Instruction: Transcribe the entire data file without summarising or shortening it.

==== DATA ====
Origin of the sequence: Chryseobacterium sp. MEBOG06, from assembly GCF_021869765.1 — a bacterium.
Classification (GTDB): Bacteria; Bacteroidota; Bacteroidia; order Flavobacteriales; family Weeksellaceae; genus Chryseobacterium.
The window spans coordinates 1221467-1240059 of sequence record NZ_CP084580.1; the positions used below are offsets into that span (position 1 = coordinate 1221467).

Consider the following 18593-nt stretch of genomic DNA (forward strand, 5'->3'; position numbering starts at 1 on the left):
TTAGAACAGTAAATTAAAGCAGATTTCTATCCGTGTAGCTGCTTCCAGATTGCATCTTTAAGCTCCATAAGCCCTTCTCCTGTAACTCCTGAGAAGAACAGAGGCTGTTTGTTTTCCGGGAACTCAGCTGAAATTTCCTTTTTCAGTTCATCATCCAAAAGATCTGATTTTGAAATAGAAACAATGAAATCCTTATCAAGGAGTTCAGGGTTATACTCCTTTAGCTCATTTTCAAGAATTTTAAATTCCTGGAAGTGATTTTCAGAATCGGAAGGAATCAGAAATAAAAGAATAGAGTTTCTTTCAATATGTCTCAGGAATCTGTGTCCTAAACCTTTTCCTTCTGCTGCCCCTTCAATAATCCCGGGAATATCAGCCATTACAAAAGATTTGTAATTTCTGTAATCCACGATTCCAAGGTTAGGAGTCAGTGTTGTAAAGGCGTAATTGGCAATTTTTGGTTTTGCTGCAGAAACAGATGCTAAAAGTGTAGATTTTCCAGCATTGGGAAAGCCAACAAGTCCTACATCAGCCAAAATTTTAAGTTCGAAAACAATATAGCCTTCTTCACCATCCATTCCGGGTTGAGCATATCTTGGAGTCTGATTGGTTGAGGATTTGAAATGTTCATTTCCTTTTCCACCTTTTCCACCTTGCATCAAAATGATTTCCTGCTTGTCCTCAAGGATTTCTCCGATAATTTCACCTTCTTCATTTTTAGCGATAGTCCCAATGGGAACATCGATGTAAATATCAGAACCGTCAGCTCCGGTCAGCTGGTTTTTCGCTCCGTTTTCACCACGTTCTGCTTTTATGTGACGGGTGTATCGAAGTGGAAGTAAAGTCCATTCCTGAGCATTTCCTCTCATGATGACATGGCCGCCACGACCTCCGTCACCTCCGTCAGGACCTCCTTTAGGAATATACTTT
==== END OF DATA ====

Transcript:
Origin of the sequence: Chryseobacterium sp. MEBOG06, from assembly GCF_021869765.1 — a bacterium.
Classification (GTDB): Bacteria; Bacteroidota; Bacteroidia; order Flavobacteriales; family Weeksellaceae; genus Chryseobacterium.
The window spans coordinates 1221467-1240059 of sequence record NZ_CP084580.1; the positions used below are offsets into that span (position 1 = coordinate 1221467).

Consider the following 18593-nt stretch of genomic DNA (forward strand, 5'->3'; position numbering starts at 1 on the left):
TTAGAACAGTAAATTAAAGCAGATTTCTATCCGTGTAGCTGCTTCCAGATTGCATCTTTAAGCTCCATAAGCCCTTCTCCTGTAACTCCTGAGAAGAACAGAGGCTGTTTGTTTTCCGGGAACTCAGCTGAAATTTCCTTTTTCAGTTCATCATCCAAAAGATCTGATTTTGAAATAGAAACAATGAAATCCTTATCAAGGAGTTCAGGGTTATACTCCTTTAGCTCATTTTCAAGAATTTTAAATTCCTGGAAGTGATTTTCAGAATCGGAAGGAATCAGAAATAAAAGAATAGAGTTTCTTTCAATATGTCTCAGGAATCTGTGTCCTAAACCTTTTCCTTCTGCTGCCCCTTCAATAATCCCGGGAATATCAGCCATTACAAAAGATTTGTAATTTCTGTAATCCACGATTCCAAGGTTAGGAGTCAGTGTTGTAAAGGCGTAATTGGCAATTTTTGGTTTTGCTGCAGAAACAGATGCTAAAAGTGTAGATTTTCCAGCATTGGGAAAGCCAACAAGTCCTACATCAGCCAAAATTTTAAGTTCGAAAACAATATAGCCTTCTTCACCATCCATTCCGGGTTGAGCATATCTTGGAGTCTGATTGGTTGAGGATTTGAAATGTTCATTTCCTTTTCCACCTTTTCCACCTTGCATCAAAATGATTTCCTGCTTGTCCTCAAGGATTTCTCCGATAATTTCACCTTCTTCATTTTTAGCGATAGTCCCAATGGGAACATCGATGTAAATATCAGAACCGTCAGCTCCGGTCAGCTGGTTTTTCGCTCCGTTTTCACCACGTTCTGCTTTTATGTGACGGGTGTATCGAAGTGGAAGTAAAGTCCATTCCTGAGCATTTCCTCTCATGATGACATGGCCGCCACGACCTCCGTCACCTCCGTCAGGACCTCCTTTAGGAATATACTTT